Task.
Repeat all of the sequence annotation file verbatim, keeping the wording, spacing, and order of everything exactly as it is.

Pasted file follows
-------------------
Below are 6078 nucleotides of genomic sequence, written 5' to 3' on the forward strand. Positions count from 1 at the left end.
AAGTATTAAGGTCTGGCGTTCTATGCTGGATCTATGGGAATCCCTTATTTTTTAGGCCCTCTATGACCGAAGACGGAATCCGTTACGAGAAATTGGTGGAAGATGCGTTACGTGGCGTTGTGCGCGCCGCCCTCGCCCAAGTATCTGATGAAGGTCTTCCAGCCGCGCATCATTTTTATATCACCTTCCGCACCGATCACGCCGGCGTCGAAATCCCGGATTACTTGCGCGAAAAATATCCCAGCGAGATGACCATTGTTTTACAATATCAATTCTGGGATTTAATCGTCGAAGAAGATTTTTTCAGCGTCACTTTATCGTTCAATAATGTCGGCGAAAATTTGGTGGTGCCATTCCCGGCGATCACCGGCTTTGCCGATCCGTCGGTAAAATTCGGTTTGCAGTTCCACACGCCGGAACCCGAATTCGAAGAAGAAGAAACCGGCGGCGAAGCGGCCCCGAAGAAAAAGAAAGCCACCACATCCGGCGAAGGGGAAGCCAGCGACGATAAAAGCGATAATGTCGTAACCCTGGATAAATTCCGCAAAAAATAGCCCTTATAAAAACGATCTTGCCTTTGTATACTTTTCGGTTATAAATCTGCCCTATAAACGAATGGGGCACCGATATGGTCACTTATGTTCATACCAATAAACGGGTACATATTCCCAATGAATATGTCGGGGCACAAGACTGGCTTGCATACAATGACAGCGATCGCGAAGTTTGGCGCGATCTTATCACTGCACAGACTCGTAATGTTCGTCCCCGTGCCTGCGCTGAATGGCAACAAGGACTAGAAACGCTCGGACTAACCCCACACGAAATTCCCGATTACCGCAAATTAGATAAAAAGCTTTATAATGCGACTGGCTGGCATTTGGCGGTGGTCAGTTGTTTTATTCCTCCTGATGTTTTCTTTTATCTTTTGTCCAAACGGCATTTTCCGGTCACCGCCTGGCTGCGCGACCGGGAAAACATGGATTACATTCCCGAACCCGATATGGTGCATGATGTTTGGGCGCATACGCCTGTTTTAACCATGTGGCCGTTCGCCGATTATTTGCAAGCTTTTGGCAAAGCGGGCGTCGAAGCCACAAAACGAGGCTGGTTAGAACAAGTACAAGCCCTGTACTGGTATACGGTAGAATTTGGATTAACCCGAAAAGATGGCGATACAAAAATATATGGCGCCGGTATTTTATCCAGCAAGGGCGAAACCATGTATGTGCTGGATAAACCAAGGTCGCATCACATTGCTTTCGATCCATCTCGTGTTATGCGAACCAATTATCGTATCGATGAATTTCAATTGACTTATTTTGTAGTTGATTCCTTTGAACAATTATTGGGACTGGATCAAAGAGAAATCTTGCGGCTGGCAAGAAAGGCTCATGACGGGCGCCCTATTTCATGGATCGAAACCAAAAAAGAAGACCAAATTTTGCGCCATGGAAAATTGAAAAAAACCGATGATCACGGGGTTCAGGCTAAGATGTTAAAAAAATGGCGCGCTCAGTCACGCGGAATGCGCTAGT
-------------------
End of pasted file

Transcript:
Below are 6078 nucleotides of genomic sequence, written 5' to 3' on the forward strand. Positions count from 1 at the left end.
AAGTATTAAGGTCTGGCGTTCTATGCTGGATCTATGGGAATCCCTTATTTTTTAGGCCCTCTATGACCGAAGACGGAATCCGTTACGAGAAATTGGTGGAAGATGCGTTACGTGGCGTTGTGCGCGCCGCCCTCGCCCAAGTATCTGATGAAGGTCTTCCAGCCGCGCATCATTTTTATATCACCTTCCGCACCGATCACGCCGGCGTCGAAATCCCGGATTACTTGCGCGAAAAATATCCCAGCGAGATGACCATTGTTTTACAATATCAATTCTGGGATTTAATCGTCGAAGAAGATTTTTTCAGCGTCACTTTATCGTTCAATAATGTCGGCGAAAATTTGGTGGTGCCATTCCCGGCGATCACCGGCTTTGCCGATCCGTCGGTAAAATTCGGTTTGCAGTTCCACACGCCGGAACCCGAATTCGAAGAAGAAGAAACCGGCGGCGAAGCGGCCCCGAAGAAAAAGAAAGCCACCACATCCGGCGAAGGGGAAGCCAGCGACGATAAAAGCGATAATGTCGTAACCCTGGATAAATTCCGCAAAAAATAGCCCTTATAAAAACGATCTTGCCTTTGTATACTTTTCGGTTATAAATCTGCCCTATAAACGAATGGGGCACCGATATGGTCACTTATGTTCATACCAATAAACGGGTACATATTCCCAATGAATATGTCGGGGCACAAGACTGGCTTGCATACAATGACAGCGATCGCGAAGTTTGGCGCGATCTTATCACTGCACAGACTCGTAATGTTCGTCCCCGTGCCTGCGCTGAATGGCAACAAGGACTAGAAACGCTCGGACTAACCCCACACGAAATTCCCGATTACCGCAAATTAGATAAAAAGCTTTATAATGCGACTGGCTGGCATTTGGCGGTGGTCAGTTGTTTTATTCCTCCTGATGTTTTCTTTTATCTTTTGTCCAAACGGCATTTTCCGGTCACCGCCTGGCTGCGCGACCGGGAAAACATGGATTACATTCCCGAACCCGATATGGTGCATGATGTTTGGGCGCATACGCCTGTTTTAACCATGTGGCCGTTCGCCGATTATTTGCAAGCTTTTGGCAAAGCGGGCGTCGAAGCCACAAAACGAGGCTGGTTAGAACAAGTACAAGCCCTGTACTGGTATACGGTAGAATTTGGATTAACCCGAAAAGATGGCGATACAAAAATATATGGCGCCGGTATTTTATCCAGCAAGGGCGAAACCATGTATGTGCTGGATAAACCAAGGTCGCATCACATTGCTTTCGATCCATCTCGTGTTATGCGAACCAATTATCGTATCGATGAATTTCAATTGACTTATTTTGTAGTTGATTCCTTTGAACAATTATTGGGACTGGATCAAAGAGAAATCTTGCGGCTGGCAAGAAAGGCTCATGACGGGCGCCCTATTTCATGGATCGAAACCAAAAAAGAAGACCAAATTTTGCGCCATGGAAAATTGAAAAAAACCGATGATCACGGGGTTCAGGCTAAGATGTTAAAAAAATGGCGCGCTCAGTCACGCGGAATGCGCTAGT